One of the things I have wondered about in Buddhism is to what extent is it useful to educate the mind? Is it actually conducive to the path to study the words of the Buddha?
In the time that the Buddha walked the earth, the suttas were not written down, and I don’t know of any sutta that actually encourages study. The suttas that I’ve read seem to mostly be cases of someone going to the Blessed One with a question, and then getting one single answer.
There are many suttas such as the Fire Sermon which state that monastics achieved exalted states on hearing them. So is it possible for us to on reading these suddenly be struck by the words and achieve?
Or does one need a living Buddha, can one only realise through some mechanism of transmission, and studying the suttas merely makes us knowledgeable.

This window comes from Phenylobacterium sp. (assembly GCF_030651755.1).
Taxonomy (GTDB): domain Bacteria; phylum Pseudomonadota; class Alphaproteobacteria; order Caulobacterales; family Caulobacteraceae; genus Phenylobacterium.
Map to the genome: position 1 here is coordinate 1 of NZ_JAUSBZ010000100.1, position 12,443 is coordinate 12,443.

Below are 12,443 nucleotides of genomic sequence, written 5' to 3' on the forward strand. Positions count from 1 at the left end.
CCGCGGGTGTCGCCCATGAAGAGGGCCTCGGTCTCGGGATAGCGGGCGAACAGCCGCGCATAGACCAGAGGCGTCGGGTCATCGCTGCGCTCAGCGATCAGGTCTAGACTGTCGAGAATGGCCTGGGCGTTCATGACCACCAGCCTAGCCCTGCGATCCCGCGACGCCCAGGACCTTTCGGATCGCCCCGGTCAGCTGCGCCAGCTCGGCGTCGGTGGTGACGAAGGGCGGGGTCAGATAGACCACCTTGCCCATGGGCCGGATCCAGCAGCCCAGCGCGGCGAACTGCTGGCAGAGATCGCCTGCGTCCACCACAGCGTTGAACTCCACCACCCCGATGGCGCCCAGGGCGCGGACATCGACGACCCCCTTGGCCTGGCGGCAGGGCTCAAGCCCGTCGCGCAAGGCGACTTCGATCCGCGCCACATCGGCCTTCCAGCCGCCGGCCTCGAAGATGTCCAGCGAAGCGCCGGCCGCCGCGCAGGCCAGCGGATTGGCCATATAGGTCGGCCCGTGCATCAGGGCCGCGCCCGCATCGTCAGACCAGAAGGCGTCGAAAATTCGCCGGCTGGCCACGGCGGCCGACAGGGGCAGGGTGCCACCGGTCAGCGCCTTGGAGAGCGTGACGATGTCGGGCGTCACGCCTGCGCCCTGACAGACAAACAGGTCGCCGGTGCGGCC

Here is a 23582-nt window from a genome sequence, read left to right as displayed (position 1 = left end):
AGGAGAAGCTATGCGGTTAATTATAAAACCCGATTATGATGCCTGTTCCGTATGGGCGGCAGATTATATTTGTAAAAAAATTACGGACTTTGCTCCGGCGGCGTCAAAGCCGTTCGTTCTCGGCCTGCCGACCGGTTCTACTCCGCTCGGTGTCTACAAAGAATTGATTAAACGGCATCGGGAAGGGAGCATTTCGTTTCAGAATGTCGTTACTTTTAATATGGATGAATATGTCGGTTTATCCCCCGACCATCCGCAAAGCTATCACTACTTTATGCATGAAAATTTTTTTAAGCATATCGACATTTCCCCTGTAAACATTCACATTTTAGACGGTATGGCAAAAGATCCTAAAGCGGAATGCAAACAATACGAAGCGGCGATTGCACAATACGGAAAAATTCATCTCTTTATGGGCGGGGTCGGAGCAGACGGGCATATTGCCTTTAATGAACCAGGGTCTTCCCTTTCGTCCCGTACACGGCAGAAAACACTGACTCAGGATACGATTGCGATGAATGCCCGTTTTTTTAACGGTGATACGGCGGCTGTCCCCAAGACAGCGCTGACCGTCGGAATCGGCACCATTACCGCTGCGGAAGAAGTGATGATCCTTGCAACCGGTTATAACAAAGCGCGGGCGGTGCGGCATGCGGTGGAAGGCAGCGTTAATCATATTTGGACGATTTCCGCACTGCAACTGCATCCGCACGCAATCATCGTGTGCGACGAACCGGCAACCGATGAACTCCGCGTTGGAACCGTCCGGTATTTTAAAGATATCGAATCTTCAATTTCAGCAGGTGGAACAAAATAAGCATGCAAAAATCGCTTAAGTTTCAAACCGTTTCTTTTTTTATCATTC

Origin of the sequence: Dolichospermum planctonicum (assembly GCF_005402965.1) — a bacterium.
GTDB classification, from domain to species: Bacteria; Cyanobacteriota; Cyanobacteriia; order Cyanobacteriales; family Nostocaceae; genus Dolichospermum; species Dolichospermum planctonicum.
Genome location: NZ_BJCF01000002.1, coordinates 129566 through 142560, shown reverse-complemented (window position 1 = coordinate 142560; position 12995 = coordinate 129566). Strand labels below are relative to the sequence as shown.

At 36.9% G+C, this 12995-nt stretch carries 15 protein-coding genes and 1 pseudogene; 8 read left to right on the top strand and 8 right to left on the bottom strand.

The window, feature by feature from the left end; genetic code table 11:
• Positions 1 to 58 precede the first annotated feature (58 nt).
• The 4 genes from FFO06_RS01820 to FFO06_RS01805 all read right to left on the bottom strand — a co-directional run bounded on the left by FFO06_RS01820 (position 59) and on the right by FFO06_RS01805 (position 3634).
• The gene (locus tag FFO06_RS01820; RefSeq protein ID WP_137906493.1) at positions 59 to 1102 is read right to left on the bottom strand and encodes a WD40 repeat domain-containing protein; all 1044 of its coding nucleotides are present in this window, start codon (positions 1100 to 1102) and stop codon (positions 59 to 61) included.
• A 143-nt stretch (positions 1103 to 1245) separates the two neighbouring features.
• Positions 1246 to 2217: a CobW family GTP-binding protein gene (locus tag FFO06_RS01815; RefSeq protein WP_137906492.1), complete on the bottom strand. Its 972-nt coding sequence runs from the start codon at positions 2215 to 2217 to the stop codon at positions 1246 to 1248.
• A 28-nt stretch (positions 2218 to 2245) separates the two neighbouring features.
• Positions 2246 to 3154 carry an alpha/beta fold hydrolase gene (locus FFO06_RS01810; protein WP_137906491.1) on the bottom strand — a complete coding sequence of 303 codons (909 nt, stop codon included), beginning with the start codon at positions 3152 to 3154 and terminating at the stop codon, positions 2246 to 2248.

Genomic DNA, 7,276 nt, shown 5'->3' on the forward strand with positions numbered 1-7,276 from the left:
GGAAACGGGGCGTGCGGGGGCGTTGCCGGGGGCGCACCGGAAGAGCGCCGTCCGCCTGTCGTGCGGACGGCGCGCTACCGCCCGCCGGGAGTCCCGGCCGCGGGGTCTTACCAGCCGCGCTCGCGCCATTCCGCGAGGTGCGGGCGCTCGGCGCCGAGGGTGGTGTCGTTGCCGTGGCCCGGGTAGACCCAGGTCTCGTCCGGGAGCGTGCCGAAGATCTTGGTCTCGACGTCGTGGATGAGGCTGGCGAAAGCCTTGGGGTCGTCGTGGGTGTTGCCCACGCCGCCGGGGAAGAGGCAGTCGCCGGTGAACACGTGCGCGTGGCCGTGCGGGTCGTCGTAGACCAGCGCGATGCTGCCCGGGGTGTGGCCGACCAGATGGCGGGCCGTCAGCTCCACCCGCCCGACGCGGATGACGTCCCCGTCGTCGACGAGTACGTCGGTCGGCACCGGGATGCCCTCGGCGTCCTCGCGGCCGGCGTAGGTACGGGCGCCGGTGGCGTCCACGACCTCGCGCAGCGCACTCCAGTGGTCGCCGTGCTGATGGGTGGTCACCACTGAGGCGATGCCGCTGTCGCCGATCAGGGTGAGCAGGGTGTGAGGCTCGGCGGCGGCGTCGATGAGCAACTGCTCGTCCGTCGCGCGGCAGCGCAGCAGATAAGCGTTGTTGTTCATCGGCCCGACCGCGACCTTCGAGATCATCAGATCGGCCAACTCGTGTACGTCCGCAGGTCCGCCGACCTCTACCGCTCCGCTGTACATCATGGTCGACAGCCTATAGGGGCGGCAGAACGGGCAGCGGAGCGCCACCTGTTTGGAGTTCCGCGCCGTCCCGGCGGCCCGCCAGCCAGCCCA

There is routine influence from the media to wrong view, so it is necessary to study the suttas to acquire right view:
" “Monks, there are these two conditions for the arising of wrong view. Which two? The voice of another and inappropriate attention. These are the two conditions for the arising of wrong view.”
“Monks, there are these two conditions for the arising of right view. Which two? The voice of another and appropriate attention. These are the two conditions for the arising of right view.”
—Anguttara Nikaya 2, 125-26
In the modern context, “voice” includes reading. Knowledge of the suttas is necessary to exercise appropriate attention.
The Buddha described the method of sutta study. It entails using the ones that are understood and working out from there in a cluster formation (Majjhima Nikaya 95).
There are some long-winded approaches to the suttas, but the Satipatthana sutta is the basis for the direct path.